Stock Computers

Discussion in 'Computing' started by mitchar19, Aug 4, 2007.

  1. mitchar19

    mitchar19 Guest

    Is there any good stock computer that is good for handling large recordings (up to 48 tracks with vst plug ins) or is building a computer your best bet?
  2. cfaalm

    cfaalm Active Member

    Feb 21, 2005
    Home Page:
    If you look here you can get an idea about that. In fact, I'd consider almost the entire topic, not just this sticky, recommended material. You'll find RO members sweating over decisions what to buy and solving problems. Then google the relevant words in combination with "DAW". Google some more about that and google some more. While you're at it, keep googling.

    Stock PCs like Dell, HP, Fujitsu Siemens etc. are not built with what we musicians/technicians have in mind.

    About the only stock computer I'd trust to do what you want, would be a PowerMac although it has to have a dedicated audio HDD and at least 2GB of RAM. That's the easy, but not the most price conscious way. Also, not every audio sequencer will work on OSX, though they can run XP these days. You have to check with the software you want to use.

    The other easy way are the specialist DAW PC builders, with a couple of them roaming around here. They tested all possible stuff for you. You'll have the benefit of some pro advice too.

    You can build yourself if you are willing to put in the work. I did that. With new developments I'll probably have to start all over for a new build, buit at least I know where to look. You'll find that the chipset is as important as the CPU and compatability is king. There are more forums that deal with DAW PCs. Check them out.

    Good hunting.
    I think the next half year is going to be very interesting with quadcores from AMD and Intel.
  3. BobRogers

    BobRogers Well-Known Member

    Apr 4, 2006
    Blacksburg, VA
    DIY can get you the absolute best machine for the least amount of cash, but requires a considerable amount of time and research if you are not already in the loop on this. Having done my share of building a long time ago (how many remember the 8088 chip?) I went with Sweetwater for my first DAW. Of course, there is a tradeoff on price with any premade machine. There is also a tradeoff on performance with a big outfit like Sweetwater - the smaller guys stay closer to the bleeding edge - there is a bias toward stability when you are running a large support staff. I've been very pleased with the support from Sweetwater. Had a chip problem when I first got my machine. After a short time troubleshooting with the tech guys they shipped a new machine within hours. Had it in two days and shipped the defective machine back in the book with the prepaid label.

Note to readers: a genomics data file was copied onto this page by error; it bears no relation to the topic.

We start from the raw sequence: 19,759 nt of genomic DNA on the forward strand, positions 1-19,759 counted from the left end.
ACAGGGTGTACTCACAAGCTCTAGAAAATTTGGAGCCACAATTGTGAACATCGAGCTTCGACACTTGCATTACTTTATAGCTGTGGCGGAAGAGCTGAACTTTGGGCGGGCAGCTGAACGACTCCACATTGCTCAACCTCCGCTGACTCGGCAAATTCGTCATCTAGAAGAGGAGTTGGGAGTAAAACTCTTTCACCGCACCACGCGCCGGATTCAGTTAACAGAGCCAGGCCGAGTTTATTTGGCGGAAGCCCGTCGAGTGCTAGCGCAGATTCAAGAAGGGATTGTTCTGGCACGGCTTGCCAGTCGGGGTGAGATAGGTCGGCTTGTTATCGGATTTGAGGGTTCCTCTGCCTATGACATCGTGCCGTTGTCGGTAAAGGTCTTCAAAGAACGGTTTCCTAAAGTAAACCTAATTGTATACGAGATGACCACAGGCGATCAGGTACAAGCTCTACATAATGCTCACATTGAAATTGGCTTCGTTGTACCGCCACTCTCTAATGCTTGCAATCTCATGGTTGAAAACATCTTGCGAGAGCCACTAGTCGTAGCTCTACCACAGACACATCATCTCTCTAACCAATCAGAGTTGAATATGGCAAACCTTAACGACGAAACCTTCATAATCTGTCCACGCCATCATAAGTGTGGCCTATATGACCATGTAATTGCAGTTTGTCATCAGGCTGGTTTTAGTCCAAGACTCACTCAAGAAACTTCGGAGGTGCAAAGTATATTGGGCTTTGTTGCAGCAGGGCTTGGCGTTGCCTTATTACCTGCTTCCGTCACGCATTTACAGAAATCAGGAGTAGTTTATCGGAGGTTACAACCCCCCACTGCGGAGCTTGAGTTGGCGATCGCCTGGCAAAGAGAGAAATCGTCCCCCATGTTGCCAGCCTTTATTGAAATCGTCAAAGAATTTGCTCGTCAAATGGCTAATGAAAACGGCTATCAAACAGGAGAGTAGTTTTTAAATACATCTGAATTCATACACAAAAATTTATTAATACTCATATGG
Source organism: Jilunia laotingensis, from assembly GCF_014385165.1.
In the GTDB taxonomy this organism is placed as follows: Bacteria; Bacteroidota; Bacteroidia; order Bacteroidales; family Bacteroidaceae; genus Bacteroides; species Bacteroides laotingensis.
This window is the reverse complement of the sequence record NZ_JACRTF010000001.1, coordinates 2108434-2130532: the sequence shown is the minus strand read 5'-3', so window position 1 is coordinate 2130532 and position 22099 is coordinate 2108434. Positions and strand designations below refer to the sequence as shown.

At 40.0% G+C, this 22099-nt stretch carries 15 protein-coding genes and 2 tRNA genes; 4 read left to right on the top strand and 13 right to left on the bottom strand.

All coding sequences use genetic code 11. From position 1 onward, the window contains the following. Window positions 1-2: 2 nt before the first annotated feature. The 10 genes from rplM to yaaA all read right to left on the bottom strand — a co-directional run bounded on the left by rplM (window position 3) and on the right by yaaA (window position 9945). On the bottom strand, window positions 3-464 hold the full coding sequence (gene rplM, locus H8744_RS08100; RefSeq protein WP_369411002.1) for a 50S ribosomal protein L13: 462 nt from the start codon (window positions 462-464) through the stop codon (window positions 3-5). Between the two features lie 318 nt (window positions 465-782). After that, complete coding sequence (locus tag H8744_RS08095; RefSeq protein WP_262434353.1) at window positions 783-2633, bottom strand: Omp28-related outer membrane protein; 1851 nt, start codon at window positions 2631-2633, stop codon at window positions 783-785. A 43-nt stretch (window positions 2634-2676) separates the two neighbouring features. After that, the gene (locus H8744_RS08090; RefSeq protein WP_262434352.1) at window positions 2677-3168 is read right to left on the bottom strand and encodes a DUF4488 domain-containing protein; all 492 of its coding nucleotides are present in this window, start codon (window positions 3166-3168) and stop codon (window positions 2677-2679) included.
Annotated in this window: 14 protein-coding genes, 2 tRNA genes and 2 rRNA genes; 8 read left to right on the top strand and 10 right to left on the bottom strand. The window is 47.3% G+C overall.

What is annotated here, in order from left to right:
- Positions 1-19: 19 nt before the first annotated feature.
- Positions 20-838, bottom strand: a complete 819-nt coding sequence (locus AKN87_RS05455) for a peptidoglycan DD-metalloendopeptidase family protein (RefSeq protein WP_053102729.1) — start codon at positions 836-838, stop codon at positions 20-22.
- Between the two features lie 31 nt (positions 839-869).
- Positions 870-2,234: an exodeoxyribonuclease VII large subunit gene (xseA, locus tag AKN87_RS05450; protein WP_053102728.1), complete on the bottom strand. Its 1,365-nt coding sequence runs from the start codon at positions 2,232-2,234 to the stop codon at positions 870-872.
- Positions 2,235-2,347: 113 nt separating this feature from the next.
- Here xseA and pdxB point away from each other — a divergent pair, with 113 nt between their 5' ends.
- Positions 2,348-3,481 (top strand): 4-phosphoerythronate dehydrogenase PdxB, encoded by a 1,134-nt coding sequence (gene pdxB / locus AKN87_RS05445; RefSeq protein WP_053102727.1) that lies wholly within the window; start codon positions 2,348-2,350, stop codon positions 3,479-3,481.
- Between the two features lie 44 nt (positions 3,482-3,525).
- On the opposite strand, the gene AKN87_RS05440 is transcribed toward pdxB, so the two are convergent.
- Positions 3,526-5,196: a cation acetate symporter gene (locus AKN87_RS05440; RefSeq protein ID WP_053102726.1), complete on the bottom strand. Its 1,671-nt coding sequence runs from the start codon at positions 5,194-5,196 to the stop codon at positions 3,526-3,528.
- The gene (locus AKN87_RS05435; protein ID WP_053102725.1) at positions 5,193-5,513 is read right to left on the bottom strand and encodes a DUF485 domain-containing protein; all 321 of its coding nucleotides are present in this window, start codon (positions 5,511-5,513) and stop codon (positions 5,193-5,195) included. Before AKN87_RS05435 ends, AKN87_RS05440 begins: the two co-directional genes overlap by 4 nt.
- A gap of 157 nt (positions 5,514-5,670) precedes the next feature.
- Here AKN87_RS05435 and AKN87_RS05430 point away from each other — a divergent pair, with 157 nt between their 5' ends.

As noted above. the mass market machines are not worth buying for a DAW - even those that are advertised as designed for multimedia.
  4. Space

    Space Distinguished Member

    Jun 26, 2007 barebones systems, for someone who doesn't mind getting a little silicone on his/her hands.

    I personally look for boards with the Intel northbridge.

    I had a 20MEG hard drive rebuilt in...the late 80's, cost a couple hundred bucks to have it worked on, cheaper then a new one @ the time:)
  5. song4gabriel

    song4gabriel Active Member

    Mar 27, 2007
    NY, USA
    Home Page:
    check out what the pros are putting in their stuff like rain audio. match the compnents and build it yourself. its easier than you think, more economical and you wont pay for crap you dont need
  6. VonRocK

    VonRocK Active Member

    Sep 3, 2006
    Calgary, Alberta Canada
    Like bad advice.

    Judging from your question, I'd say you are best off with an Apple computer. Not a 'power book', that $*^t is old. Something brand new.
    Unless you know what you are doing in the PC world, you will most likely spend more time building and configuring your PC than you will recording on it.

    Other then apple, check out some specific PC companies that put together DAW systems (adk audio?). That way you can spend more time learning how to record, instead of learning how to build an audio specific recording computers.
  7. mark02131

    mark02131 Active Member

    Jun 9, 2004
    Boston, MA
    The Apple MAC pro is what I would go with if I needed to replace my system. You have to ask how much is your time worth. The MAC Pro is designed to do exactly what we are doing. The OS has the lowest latency of any OS today.
  8. kingofjeff

    kingofjeff Guest

    I second that...I bought a Mac Pro when they first came out for PT LE and it is a beast....just make sure you get it with 2 GB ram. I haven't had any problem with it handling the abuse i put it through.
  9. cfaalm

    cfaalm Active Member

    Feb 21, 2005
    Home Page:
    Ah, yes, that's what I meant, the new MacPro with Intel Core2Duo or Core2Quad nowadays. Some mean machine.

    I cannot over emphasize the need for a dedicated audio drive So 1 for the OS and 1 for the audio. If you use samples a lot, get yet another drive, so you end up with three.

    I still think PTLE looks better on a PC, but hey, that's just cosmetics, isn't it?

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